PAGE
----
Friendship is on my mind quite often. I ponder it as I think about friends old and new. My 35th college reunion was a month or so ago, and I am pleasantly surprised at the number of old friends and friendly acquaintances who are emerging from the mists of my past. Misplaced, lost, or cast aside, the skeletons of friendships past walk with me, still.

We are blessed, fortunate beyond measure, if we can count among the masses a single friend. One to whom we can always turn, from whom we withhold nothing, who will give to us everything. To have more than one friend such as this is to have a kind of wealth that beggars description. My parents gave one in 1961; Rob, the friend who just lost his Dad, showed up in 1978.

If we are lucky enough to have such friends they are joined in the garden of our lives by that next best thing, friendly acquaintances, and these in turn are surrounded by acquaintances. The entire garden is encircled by farmland that lies, for the moment at least, unexplored. The enterprising gardener is always on alert for new seedlings out there to plant in that garden of friendship.

The garden analogy is an apt one for friendship. A garden requires tending and so, too, does a friendship. Left untended, left to chance, it is certainly possible for a garden to flourish. All too often both gardens and friendships ignored too long have a beauty that is but a cherished memory, seen only with the mind’s eye.

Friendship, like a garden, grows best when exposed to both sun AND rain, albeit for different reasons. A friendship that has known only sunny days may weather that first storm; a friendship that has known both sun and rain is steeled against any and all weather, especially if we gardeners were active in the tending despite the elements. So it has been for my friends and me.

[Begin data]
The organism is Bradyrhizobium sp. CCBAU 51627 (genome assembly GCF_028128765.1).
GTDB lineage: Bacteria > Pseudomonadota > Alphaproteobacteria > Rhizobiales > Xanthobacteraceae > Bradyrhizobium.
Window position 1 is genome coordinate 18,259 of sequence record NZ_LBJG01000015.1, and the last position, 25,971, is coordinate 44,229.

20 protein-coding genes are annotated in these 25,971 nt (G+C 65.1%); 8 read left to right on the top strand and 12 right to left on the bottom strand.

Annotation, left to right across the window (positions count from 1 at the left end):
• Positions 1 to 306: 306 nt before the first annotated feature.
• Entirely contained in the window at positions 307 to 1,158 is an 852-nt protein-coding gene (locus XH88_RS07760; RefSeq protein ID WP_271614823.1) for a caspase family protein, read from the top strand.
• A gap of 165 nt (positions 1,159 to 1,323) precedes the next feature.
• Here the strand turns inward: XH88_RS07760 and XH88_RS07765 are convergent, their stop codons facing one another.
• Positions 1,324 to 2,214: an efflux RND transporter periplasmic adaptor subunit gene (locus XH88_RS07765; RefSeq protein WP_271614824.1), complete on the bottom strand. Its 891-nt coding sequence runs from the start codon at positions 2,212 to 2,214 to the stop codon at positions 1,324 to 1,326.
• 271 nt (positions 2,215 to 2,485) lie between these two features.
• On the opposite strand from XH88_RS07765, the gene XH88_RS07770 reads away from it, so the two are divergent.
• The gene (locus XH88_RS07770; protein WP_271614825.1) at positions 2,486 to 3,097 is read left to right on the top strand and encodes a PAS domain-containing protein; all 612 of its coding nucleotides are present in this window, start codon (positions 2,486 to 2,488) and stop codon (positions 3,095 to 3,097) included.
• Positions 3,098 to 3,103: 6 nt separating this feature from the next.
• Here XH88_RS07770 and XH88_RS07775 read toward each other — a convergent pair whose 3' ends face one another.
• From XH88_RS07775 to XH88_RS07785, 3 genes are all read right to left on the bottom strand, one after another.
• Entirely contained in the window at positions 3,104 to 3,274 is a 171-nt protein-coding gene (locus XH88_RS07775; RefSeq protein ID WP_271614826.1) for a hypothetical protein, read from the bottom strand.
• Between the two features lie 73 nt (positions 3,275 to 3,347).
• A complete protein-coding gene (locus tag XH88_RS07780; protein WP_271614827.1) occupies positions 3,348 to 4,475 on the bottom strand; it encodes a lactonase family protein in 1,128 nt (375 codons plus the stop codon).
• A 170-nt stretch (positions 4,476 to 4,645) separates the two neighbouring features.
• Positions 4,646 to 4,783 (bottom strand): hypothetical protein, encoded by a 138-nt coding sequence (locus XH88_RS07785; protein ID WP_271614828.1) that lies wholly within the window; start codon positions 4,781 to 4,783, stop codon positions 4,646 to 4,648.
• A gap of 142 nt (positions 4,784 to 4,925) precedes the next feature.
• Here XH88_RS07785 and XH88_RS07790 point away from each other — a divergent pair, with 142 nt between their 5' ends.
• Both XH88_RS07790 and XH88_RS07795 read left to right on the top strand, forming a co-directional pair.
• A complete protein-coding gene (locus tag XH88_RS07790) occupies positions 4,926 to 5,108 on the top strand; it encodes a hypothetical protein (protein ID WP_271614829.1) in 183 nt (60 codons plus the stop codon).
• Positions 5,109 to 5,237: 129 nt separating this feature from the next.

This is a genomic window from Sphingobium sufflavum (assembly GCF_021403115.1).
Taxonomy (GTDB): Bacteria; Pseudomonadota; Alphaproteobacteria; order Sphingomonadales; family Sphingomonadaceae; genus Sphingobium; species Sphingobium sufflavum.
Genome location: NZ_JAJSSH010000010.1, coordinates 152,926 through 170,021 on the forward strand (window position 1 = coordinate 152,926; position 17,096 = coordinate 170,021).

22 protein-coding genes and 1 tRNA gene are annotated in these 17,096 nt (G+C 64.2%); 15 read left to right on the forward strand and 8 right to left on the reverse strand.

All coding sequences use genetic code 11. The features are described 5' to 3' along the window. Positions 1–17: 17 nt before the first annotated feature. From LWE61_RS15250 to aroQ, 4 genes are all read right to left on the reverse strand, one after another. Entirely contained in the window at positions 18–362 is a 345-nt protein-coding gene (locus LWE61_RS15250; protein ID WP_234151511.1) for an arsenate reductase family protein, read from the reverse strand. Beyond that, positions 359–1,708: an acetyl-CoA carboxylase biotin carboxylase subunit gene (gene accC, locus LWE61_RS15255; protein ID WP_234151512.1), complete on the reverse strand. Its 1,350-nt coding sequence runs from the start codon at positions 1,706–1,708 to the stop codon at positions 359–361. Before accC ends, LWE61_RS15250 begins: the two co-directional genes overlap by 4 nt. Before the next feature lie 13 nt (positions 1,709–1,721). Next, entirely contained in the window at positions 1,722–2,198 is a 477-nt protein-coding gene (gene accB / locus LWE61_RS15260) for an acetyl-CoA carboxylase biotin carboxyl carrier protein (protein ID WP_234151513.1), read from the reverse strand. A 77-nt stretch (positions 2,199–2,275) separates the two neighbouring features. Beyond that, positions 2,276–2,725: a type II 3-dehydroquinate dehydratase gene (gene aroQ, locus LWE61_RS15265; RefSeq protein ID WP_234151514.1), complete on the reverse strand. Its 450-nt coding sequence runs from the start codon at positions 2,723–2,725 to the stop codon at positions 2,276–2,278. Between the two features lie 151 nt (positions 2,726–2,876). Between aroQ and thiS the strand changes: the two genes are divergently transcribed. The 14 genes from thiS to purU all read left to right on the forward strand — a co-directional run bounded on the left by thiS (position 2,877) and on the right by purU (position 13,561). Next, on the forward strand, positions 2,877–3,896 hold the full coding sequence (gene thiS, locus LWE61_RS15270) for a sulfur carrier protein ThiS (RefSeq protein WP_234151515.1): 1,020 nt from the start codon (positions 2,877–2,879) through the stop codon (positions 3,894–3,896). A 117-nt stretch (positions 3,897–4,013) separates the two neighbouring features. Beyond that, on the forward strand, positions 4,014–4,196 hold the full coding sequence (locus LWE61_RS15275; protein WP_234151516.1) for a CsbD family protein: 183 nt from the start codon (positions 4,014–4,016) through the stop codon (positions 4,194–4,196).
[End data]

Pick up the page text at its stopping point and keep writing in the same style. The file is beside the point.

Who is your friend? Who is there for you in both sunshine and rain? From whom do you wish only friendship, and who asks only the same from you? Have you done your part? Have you tended your garden in both sunshine AND rain?

I am in an airport, leaving my friend and headed toward my brother. It’s raining; we are all missing our Dad. But we have tended these gardens for decades. The sun will come out soon enough.

We Will All Become Orphans

Sadly, I have had numerous opportunities over the last year or so to note that there is not a single language on earth that has a word or name for a parent who has lost a child. Words exist to describe a surviving spouse, and of course we have a word in most languages for a child without parents: orphan. The word conjures up Dickensonian images of waifs and wastrels in varying degrees of distress and underdress, under-fed and unloved. In reality, despite the ubiquity of this stereotype, there are many, many ways that one becomes an orphan. Indeed, in a proper order of events, each of us will be orphaned by the loss of a second parent.

It is somewhat amazing to me how many people have lost a parent early in life through abandonment. A mother or a father simply ups and leaves. No forwarding address or email, just gone forever. It hurts just to type those words. What must it feel like to live them? Still others lose a parent for years on end before that parent actually dies. Mental illnesses of all sorts, most commonly the various types of dementia, essentially wipe a loved one’s personhood off the planet long before the empty shell passes on. It’s a rather cruel joke, that, to see what looks like your Mom or Dad sitting across from you like some kind of reasonable facsimile, an avatar perhaps, but not really Mom or Dad. Mourning begins years or decades before anyone sits Shiva.

In the end, though, orphanhood comes for us all, in one way or another. My friend Bill, the surgeon, expresses surprise and a sense of something that is a bit more than frustration, though slightly less than anger, at what he calls the “final reckoning” deathbed visit. Why, he so often wonders, do so many people, so many sons and daughters feel the need to achieve some sort of closure, some sort of final peace in the last waning hours of a life? Mind you, this is a man who practices “live and death” medicine; his point, forged so close to the fire, ought not be missed.